We explain two main challenges experienced in integrating the methodology of the emerging fields of Trauma Touch Therapy and Somatic Movement Education into a clinical setting, and exciting implications for future work with refugees and asylum seekers. Awareness of sensation and movement play a critical role, both in the completion of incomplete trauma responses to resolve trauma and in developing self-regulation. The sense perception of movement and touch develop simultaneously in the womb, long before other senses. By exploring these sensations, we help refugees build a felt sense of safety, comfort and belonging which
creates a capacity in their body for curiosity, resilience and a deeper sense of self. By examining the physiology of the sensory and motor divisions of the nervous system, we explain how and why our methodology is applied to working with both event-related and developmental trauma. We distinguish between the necessity of working with both the autonomic and somatic branches of the nervous system, specifically highlighting the vagal branch of the autonomic nervous system to enhance social engagement and shift symptoms of anxiety, depression, dissociation and the freeze response, as well as numerous psycho-somatic illnesses.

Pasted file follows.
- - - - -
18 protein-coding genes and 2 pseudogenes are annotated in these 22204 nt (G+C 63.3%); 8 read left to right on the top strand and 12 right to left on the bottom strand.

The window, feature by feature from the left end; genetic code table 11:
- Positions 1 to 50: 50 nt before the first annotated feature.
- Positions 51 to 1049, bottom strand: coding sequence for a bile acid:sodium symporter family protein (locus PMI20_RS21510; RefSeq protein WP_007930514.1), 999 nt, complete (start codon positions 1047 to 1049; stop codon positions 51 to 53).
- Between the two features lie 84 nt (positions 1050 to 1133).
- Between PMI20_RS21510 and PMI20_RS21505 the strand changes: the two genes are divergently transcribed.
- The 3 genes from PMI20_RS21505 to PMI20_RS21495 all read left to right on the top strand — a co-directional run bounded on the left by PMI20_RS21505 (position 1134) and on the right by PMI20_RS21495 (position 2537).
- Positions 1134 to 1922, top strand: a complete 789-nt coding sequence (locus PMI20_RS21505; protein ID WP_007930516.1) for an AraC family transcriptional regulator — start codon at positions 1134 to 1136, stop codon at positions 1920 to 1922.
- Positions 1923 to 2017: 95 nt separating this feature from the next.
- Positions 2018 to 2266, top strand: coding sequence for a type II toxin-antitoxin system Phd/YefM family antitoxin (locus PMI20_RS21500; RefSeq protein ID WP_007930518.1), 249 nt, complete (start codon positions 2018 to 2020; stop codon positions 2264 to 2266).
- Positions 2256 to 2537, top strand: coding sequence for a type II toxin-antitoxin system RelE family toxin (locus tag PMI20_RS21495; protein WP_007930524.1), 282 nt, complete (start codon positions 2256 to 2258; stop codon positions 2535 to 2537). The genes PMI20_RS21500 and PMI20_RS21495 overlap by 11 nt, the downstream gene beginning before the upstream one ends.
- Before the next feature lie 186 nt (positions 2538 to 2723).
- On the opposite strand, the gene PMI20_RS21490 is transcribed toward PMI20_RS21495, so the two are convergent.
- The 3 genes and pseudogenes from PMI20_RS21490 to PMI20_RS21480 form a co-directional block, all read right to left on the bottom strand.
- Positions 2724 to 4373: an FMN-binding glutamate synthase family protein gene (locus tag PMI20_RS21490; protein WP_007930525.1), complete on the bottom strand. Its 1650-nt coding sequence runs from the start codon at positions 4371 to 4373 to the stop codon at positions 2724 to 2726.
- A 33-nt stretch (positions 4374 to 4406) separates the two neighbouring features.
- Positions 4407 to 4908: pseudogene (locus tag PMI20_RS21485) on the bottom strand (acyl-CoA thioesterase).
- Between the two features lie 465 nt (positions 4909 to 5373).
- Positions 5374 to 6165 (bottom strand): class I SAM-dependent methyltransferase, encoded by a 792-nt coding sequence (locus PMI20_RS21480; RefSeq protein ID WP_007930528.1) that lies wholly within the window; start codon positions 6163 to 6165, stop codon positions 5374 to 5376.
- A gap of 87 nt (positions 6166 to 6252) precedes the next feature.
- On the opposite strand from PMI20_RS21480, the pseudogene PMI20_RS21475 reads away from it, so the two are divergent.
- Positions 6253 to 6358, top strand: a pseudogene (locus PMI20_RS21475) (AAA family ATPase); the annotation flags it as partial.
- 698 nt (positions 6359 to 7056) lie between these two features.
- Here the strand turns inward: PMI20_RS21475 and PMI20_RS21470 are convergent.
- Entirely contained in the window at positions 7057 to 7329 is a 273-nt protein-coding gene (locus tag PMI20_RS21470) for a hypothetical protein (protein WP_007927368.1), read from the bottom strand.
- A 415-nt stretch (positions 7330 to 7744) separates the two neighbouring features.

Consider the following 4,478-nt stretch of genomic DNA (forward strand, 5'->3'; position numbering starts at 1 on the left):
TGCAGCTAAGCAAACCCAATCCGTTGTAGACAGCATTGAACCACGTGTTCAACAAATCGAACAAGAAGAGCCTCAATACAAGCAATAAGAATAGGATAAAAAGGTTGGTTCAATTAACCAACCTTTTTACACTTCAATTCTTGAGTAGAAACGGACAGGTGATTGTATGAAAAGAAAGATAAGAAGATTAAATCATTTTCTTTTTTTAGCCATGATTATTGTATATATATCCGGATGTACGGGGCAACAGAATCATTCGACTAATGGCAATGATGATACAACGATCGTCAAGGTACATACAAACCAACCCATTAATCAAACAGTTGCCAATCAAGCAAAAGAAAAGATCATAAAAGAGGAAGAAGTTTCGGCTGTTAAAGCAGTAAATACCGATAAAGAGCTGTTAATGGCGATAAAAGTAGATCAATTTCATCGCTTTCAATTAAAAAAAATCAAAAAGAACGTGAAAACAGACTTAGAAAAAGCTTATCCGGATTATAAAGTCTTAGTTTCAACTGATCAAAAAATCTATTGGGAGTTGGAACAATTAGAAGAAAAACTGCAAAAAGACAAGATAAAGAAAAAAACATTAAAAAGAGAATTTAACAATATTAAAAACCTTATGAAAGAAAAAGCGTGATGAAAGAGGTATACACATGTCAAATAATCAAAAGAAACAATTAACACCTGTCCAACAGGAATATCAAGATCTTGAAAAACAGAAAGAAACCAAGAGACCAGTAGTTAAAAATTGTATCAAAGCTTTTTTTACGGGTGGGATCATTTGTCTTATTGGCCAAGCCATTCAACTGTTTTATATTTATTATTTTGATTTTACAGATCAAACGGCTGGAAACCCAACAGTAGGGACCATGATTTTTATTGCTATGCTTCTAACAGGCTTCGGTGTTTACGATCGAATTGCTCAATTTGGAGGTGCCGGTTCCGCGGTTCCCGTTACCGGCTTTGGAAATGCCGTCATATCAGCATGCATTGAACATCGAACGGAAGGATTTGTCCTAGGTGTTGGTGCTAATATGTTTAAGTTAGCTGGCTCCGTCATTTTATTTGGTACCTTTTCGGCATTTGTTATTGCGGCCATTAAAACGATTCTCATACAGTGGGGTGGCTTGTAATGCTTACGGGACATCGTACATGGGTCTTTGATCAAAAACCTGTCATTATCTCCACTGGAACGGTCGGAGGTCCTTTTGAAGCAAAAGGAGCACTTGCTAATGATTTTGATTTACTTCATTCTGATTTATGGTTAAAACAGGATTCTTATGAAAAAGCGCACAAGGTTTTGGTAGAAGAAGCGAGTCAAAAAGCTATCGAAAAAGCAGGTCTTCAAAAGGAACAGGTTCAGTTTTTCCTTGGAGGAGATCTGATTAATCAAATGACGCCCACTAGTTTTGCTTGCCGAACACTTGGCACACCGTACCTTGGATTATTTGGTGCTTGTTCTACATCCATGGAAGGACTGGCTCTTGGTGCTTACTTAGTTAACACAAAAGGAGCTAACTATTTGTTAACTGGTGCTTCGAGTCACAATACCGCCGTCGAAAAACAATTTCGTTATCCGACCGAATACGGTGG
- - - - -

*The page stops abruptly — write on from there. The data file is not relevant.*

This presentation outlines how we address two main challenges: 1) How to communicate the purpose and intention of our work to clients, translators and therapists, prior to and during out initial encounter in order to create a positive experience that may shift pre-existing cultural beliefs around touch and guided movement practices. 2) How to attune to and build the refugee’s capacity for saying “yes” and “no” to their therapist both before and during each session. Choice and awareness of sensation and movement creates a container of safety and comfort within which the refugee can re-pattern and return to an empowered relationship with their body and their sense of self.
This presentation, "Responding to the needs of consumers with complex trauma histories a consumer perspective" focuses on the needs of adult survivors of child abuse, highlighting the frequent